...the house is looking great! The builder says this is the nicest house he's built (he prolly says that to all the girls...). He, the cabinet lady, and the architect all plan to hire photographers to come shoot the house, evidence, perhaps, they're not flattering us. The builder and cab-lady are taking photos before we move in; the architects after.

The anticipation of moving in is rather exhausting. We're looking forward to actually being in the house and then crashing on the sofa with (large) glasses of wine...

punch list

black = builder
orange = us
gray and crossed = done!
red = new item

general items:
- touch-up paint (partial; almost done)
- touch up drywall
    - various locations
    - tops of doorways
- polish/finish concrete floor
- window hardware
- clean windows
- seal sills
- door hardware
    - knobs
    - doorstops
- pocket door hardware
- wood floor
- general clean-up! (partial; almost done)

master bedroom:
- art can (partial)
- seal outside door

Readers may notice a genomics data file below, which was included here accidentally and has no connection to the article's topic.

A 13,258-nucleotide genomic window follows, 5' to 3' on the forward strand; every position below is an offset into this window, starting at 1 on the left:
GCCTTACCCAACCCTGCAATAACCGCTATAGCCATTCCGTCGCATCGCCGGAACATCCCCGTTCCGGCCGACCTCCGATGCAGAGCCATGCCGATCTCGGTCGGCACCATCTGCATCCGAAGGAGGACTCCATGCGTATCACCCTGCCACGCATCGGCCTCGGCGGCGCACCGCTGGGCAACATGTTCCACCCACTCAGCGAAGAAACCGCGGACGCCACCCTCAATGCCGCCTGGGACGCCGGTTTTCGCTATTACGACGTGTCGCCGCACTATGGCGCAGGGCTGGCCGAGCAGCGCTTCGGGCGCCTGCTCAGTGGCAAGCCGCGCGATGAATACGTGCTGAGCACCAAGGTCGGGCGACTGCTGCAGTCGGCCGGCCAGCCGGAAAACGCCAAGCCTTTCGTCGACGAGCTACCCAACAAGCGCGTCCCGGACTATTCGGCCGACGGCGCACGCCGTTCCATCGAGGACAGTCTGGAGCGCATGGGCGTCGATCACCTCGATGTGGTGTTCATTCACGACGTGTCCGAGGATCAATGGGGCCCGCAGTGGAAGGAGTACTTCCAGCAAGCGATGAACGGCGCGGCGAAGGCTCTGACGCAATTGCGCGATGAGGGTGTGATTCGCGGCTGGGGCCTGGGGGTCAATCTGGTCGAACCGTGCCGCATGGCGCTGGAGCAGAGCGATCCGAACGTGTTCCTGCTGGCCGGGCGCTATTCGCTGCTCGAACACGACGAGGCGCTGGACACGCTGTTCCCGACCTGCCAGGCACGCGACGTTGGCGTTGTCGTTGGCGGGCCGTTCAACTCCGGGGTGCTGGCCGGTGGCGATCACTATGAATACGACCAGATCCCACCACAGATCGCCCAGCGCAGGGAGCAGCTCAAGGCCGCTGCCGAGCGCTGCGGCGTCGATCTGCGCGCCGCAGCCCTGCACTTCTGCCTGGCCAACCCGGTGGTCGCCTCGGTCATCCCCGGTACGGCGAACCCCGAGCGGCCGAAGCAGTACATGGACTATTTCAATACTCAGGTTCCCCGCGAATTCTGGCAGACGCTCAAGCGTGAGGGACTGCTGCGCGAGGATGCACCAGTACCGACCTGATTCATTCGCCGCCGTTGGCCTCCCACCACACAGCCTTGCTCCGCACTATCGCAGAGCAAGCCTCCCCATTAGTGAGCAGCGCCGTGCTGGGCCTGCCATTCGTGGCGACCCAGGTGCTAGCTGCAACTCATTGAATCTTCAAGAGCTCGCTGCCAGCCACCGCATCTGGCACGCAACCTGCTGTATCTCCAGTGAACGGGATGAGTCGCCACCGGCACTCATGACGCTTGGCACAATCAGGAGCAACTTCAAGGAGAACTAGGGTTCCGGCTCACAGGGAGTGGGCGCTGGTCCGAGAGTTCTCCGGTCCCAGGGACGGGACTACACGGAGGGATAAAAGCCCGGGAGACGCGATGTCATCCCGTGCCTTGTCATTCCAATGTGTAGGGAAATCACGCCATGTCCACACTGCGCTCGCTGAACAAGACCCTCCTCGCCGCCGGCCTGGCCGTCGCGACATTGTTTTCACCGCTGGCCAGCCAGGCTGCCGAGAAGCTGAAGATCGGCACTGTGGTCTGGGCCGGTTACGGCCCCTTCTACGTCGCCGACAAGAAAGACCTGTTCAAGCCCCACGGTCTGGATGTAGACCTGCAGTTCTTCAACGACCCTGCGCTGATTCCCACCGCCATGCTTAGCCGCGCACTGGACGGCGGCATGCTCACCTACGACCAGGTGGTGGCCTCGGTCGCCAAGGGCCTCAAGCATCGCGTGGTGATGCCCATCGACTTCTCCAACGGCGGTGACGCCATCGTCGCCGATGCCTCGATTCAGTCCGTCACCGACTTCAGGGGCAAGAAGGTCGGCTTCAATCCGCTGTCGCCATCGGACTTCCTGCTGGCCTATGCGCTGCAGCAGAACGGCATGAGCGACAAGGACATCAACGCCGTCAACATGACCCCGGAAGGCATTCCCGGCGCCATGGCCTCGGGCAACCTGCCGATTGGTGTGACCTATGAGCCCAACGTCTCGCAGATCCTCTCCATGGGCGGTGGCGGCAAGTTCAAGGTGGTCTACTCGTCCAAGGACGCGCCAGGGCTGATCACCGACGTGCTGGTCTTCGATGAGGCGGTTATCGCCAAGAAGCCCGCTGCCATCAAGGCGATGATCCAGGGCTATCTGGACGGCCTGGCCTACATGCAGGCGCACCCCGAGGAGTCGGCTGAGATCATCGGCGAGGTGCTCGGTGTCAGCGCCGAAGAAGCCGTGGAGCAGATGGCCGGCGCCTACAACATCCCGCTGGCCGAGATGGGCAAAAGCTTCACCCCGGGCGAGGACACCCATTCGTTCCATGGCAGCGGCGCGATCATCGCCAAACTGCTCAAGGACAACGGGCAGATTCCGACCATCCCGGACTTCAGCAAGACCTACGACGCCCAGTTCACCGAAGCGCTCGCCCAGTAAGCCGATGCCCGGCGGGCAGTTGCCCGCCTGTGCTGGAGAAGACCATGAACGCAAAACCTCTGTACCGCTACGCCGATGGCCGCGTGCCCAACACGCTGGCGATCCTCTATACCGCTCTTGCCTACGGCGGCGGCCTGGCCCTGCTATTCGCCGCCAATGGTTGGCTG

- outside door hardware
- plugs in bedside tables

master closet:
- light
- hanger poles (partial)

master bath:
- faucets
- toilet
- tub
- shower faucet
- tub spout
- tub faucet
- plumbing connects
- mirror
- vanity lights
- above tub light cover
- drawer plug
- cab adjusts
- switch cover in toilet room
- touch up tile trim

master hall:
- thermostat

buds and suds:
- faucet
- LEDs
- backsplash
- plug cover
- counter plug electric
- light
- cab adjusts
- drawer interference with sill (bumper on sill?)
- plumbing connects

rear entry (hee hee!):
- CO detector
- art can (partial)
- level door?
- thermostat

- hot water control
- cable/data hookups

- wood for peninsula
- reinstall drawers
- back splash
- cooktop electric (partial)
- cooktop gas (partial)
- fridge
- oven/microwave
- dishwasher
- LEDs
- cab adjusts
- sink faucet
- potfiller
- seal countertop edges
- hood
- hood top cap
- plumbing connects

- art cans (partial)
- paint pillars
- crystal

- speakers
- art can (partial)
- LEDs
- touch up cabs
- cab pulls
- seal upper windows to wood?
- floor plugs

- light switch covers
- door bell chime
- door knob
- door bell working

coat closet:
- pole

- sink
- light
- mirror
- toilet
- toilet buttons
- plumbing connects
- toilet stability

office: (done!)

- missing plug?
- treads
- hand rail (partial)

romeo landing and hall:
- railing (partial)
- floor plug
- thermostat
- gas to furnace
- ceiling switch covers